And then he didn’t.

He felt quite alone, because he was.

When your mother dies, that’s it: no more unconditional love, and you have no home. You can build yourself a home, and populate it, but you won’t have a fallback after your mother dies.

Sometimes in the afternoons, he would jerk off to his previous life. To his previous lives. To Nancy in the bathroom; Michelle during the earthquake; Jeff and his needles. To a fat girl who called herself Tinkerbell and sat on his face. He missed being young, and missed out on adulthood, and now he was stuck with no mother and no one to sit on his face.

The wind was lovely. He could smell the ocean, he imagined, and the boats and sand and kelp, too. He could smell the money he was supposed to have, and he could smell the love he had been promised. Adventure and turning points, and ceremonies and events and all the things that had not come to him. Ansom Lomp could smell America twelve stories up.

He had lived in his idealized past for years. Dreamed of an unavailable future. It felt good to live in the present at last. Anson had never gone in for much spirituality, but he was felt that he was finally living in the moment. He didn’t know anything at all about Buddhism, but he was certain that this was how the Buddha felt, the way he felt right now, skinless and exposed to the world rushing by and leaving no trace at all on him; he felt perfect and loved, unconditionally, and the wind behaves different up here than it does on the Main Drag: forceful, and it did not ambush you around corners or via alleys; the wind had a straight shot in from the sea.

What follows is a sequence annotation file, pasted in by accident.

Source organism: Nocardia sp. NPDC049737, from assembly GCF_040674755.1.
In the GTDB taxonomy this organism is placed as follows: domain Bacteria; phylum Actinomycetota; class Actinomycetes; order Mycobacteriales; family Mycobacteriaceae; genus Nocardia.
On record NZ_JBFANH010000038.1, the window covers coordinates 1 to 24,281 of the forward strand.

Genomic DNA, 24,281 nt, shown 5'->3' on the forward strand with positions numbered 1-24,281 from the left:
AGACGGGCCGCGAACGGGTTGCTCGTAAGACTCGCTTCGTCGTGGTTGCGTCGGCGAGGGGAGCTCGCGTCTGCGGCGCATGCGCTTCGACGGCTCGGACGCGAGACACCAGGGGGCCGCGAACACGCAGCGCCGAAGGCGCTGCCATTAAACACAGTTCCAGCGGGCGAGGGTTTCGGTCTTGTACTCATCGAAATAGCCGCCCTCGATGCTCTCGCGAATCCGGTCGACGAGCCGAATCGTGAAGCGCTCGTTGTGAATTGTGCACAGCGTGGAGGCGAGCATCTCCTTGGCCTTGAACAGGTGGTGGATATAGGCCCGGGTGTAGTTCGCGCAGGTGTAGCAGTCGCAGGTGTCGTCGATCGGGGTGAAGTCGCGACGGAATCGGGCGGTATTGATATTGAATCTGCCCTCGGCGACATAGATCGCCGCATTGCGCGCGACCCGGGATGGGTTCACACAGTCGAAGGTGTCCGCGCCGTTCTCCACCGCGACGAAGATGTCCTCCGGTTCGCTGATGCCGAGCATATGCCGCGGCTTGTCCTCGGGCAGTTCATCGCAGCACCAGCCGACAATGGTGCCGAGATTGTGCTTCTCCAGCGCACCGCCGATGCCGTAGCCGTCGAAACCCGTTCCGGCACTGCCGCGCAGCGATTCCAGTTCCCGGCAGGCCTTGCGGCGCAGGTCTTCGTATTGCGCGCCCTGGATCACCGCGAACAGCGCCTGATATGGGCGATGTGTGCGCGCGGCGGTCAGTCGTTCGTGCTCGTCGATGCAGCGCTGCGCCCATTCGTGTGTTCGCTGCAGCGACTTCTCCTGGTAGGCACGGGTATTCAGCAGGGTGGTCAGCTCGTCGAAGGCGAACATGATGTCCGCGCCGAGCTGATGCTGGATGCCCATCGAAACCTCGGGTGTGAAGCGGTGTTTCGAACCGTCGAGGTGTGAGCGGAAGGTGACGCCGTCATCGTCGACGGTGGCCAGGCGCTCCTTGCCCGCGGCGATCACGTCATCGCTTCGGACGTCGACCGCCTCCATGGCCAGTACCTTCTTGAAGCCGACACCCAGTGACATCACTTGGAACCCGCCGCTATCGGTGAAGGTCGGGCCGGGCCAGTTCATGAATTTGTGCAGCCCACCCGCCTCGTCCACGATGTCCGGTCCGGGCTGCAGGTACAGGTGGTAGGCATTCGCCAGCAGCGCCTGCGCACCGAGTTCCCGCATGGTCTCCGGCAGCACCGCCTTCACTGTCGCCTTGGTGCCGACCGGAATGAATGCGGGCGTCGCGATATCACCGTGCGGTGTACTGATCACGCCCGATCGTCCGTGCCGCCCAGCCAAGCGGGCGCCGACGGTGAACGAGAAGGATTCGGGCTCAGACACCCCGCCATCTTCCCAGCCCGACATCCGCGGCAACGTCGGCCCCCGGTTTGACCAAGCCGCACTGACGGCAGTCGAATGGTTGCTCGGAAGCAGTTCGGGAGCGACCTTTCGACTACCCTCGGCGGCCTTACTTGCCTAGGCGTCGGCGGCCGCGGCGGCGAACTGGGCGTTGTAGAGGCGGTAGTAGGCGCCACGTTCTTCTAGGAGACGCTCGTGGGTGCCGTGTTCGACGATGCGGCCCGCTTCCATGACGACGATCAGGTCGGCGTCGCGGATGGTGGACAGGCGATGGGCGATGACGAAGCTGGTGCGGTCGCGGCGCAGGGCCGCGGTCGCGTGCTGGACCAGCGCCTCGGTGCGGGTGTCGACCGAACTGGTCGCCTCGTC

He could smell the ocean, he imagined, and he took a step forward just like he was taking off an amulet.

The Main Drag was closed for several hours. First the traumatized, and then the looky-loos, and then the emergency crews, and then the insurance adjusters. Soon enough, a cop pulled the warning-orange sawhorse from the lane in front of Tower Tower; traffic started back up in Little Aleppo, which is a neighborhood in America.

A Small Note Re: Little Aleppo

There’s an ending. It’s got all sorts of bullshit in it: action, and comedy, and there’s a bit that’s gonna make you cry. If you’ve been reading–and I thank you if you have–and wondering if this was all just going to go on round and round forever like some made-up soap opera, then don’t worry. There’s more stories about Little Aleppo, but this one? With Tommy and the Observatory? It has an ending and the road is clear. Just wanted you to tell you.